Pandemic viruses can also arise when some of the genes from animal influenza viruses mix (or re-assort) with some of the genes from human influenza viruses to create a new hybrid influenza virus. Re-assorted viruses have been frequently identified and are thought to have been responsible for the 1957 and 1968 pandemic viruses.

There are three requirements for influenza (or any infectious disease) to become pandemic in humans:

  • New viral subtype of influenza needs to emerge
  • The virus strain that emerges needs have the ability to infect humans and cause serious infection
  • Virus must spread human-to-human in sustained transmission.

As described below, the first two requirements have been met.

Back to the Top

a) H5N1 Strain of Influenza and Current Situation

Although it is unpredictable when the next pandemic will occur and what strain may cause it, the continued and expanded spread of a highly pathogenic - and now endemic - avian H5N1 virus across much of Asia, Russia, and Europe, and parts of Africa, represents a significant pandemic threat.  Human H5N1 influenza infection was first recognized in 1997 when it infected 18 people (and caused 6 deaths) in Hong Kong.  Since 2003, over 320 human H5N1 cases (and over 190 deaths; with a mortality rate of approximately 60 percent) have been confirmed (by WHO) in a growing list of countries, including Thailand, Vietnam, Cambodia, Indonesia, China, Egypt, Turkey, Azerbaijan, Djibouti, Iraq, Laos, and Nigeria.

Additional concerns that the H5N1 virus currently circulating has significant potential in triggering a pandemic because:

  • The avian H5N1 virus is becoming more deadly in a growing number of bird species and mammals.
  • Wild birds and domestic ducks may be infected asymptomatically, providing a reservoir for infection of other domestic poultry species.
  • The virus is able to transmit directly from birds to some mammals and to people.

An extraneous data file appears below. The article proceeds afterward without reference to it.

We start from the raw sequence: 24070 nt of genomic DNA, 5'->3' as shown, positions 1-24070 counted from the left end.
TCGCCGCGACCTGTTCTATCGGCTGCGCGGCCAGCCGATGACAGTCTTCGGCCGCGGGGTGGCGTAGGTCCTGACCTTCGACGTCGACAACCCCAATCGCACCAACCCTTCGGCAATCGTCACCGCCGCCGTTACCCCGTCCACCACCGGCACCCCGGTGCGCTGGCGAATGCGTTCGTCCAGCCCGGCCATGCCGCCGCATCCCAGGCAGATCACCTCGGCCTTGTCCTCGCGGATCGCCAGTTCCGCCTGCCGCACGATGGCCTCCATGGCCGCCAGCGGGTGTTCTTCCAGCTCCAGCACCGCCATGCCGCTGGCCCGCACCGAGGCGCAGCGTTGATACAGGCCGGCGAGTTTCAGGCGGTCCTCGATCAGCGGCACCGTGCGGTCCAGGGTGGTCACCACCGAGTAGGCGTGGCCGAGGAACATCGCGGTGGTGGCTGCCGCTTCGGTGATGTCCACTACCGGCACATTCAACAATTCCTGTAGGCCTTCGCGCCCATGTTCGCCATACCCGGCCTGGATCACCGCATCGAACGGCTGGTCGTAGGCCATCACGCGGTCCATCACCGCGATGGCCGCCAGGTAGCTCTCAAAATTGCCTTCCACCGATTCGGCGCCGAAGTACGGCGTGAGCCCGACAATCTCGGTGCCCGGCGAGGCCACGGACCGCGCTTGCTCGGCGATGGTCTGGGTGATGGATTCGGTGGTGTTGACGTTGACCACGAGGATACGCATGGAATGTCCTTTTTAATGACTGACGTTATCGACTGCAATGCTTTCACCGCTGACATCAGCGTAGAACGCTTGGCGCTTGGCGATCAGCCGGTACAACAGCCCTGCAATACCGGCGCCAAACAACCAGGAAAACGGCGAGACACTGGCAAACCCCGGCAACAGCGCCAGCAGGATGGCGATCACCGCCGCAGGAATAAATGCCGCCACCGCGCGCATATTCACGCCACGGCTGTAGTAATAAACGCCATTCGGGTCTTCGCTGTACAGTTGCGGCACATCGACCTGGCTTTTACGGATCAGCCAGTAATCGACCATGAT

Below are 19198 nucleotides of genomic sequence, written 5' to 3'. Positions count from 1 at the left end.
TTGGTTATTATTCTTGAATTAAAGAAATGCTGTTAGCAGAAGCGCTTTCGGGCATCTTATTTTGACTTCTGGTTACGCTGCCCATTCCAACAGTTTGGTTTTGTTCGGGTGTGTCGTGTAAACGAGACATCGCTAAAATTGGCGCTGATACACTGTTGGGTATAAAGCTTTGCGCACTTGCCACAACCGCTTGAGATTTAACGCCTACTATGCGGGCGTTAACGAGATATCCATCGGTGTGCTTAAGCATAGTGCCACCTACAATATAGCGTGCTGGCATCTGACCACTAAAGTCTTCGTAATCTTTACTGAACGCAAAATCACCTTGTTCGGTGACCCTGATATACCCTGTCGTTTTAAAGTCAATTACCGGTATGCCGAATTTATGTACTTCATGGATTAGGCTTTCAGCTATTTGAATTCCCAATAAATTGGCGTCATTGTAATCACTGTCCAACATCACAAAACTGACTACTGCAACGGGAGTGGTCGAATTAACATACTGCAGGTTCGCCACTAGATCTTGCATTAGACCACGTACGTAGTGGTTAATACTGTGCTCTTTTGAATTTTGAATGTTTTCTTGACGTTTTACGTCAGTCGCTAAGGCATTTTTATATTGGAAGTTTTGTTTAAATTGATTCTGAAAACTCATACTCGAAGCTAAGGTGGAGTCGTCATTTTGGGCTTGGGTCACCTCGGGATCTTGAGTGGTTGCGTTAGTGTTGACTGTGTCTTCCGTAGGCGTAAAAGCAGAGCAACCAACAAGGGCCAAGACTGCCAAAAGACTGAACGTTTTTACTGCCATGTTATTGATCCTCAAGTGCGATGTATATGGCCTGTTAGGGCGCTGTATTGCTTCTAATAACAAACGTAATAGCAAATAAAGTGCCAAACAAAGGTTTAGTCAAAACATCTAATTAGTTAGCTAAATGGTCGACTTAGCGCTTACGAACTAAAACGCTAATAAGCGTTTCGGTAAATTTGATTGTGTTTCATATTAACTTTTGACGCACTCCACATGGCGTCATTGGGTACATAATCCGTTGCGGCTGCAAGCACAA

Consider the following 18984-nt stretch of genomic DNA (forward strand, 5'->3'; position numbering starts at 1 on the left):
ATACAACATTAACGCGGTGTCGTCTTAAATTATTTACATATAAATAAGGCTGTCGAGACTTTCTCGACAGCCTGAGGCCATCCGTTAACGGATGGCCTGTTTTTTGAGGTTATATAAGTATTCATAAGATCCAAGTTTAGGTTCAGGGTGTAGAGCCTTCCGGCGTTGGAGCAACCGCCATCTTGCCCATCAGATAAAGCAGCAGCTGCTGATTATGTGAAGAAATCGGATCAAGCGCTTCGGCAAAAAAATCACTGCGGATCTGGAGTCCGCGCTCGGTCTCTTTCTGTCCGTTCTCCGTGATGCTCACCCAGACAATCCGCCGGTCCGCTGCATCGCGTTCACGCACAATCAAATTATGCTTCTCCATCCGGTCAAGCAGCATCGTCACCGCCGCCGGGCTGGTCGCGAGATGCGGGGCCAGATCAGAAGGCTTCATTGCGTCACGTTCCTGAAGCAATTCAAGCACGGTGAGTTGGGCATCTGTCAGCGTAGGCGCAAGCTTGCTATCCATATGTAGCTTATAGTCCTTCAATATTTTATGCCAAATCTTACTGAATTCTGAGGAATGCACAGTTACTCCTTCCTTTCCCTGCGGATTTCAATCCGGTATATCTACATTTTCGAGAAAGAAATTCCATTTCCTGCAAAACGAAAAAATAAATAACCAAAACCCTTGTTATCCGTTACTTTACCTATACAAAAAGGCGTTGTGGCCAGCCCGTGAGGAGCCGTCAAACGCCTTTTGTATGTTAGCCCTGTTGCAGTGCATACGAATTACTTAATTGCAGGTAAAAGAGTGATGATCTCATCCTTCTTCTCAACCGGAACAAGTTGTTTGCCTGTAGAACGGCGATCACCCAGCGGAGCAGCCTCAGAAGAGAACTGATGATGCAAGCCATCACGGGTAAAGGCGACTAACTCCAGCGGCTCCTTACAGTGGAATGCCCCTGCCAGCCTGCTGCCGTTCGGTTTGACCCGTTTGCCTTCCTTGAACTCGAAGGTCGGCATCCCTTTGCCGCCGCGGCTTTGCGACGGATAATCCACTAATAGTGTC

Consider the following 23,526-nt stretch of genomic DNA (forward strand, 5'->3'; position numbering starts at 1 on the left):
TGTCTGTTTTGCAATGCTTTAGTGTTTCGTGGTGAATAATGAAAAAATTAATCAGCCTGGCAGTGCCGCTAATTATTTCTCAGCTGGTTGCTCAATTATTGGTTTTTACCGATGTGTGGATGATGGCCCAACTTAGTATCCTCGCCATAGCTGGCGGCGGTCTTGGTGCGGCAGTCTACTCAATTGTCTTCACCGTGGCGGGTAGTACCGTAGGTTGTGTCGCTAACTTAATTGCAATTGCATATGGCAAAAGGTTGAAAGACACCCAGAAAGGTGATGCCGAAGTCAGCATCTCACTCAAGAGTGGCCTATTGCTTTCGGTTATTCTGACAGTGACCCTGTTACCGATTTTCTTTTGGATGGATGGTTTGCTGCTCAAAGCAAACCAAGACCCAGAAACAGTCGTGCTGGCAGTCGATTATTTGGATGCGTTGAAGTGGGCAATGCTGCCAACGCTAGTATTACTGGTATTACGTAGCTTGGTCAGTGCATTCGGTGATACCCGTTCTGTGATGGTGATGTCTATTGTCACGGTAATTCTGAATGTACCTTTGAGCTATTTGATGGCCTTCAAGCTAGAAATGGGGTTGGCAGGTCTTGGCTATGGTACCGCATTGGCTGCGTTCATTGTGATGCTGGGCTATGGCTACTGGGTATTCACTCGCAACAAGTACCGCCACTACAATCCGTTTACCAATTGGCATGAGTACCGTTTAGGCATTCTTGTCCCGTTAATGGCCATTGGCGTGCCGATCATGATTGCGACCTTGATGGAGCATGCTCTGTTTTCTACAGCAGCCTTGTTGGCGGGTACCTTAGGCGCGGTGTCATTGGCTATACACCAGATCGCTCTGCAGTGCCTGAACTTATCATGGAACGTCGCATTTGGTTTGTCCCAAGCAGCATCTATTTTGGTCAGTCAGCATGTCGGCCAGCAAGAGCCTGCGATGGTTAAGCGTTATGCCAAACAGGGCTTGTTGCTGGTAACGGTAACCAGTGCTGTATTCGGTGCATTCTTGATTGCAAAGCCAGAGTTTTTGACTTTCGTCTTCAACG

• There is sporadic spread directly from animals to humans with suspected human-to-human transmission in rare instances (with close contact of family members caring for those ill).
  • Genetic studies confirm that H5N1, like other influenza viruses, is continuing to change and evolve.

While H5N1 is the greatest current pandemic threat, other avian influenza subtypes have also infected people in recent years.  In 1999, H9N2 infections were identified in Hong Kong; in 2003, H7N7 infections occurred in the Netherlands; and in 2004, H7N3 infections occurred in Canada.  Such outbreaks/strains also have the potential to give rise to the next pandemic, reinforcing the need for continued surveillance and ongoing vaccine development efforts against these strains.

Back to the Top


C. Impact of Influenza and Influenza Pandemics

Pandemic strains of influenza viruses have demonstrated their ability to spread worldwide within months, or weeks, and will cause illness and deaths in all age groups. The pandemic will likely spread around the world in multiple waves (periods during which community outbreaks occur across the country) of illness with each wave taking 2 - 3 months to spread the globe. As each wave is spreading, it is estimated that epidemics of influenza will remain in affected communities for 6 – 8 weeks.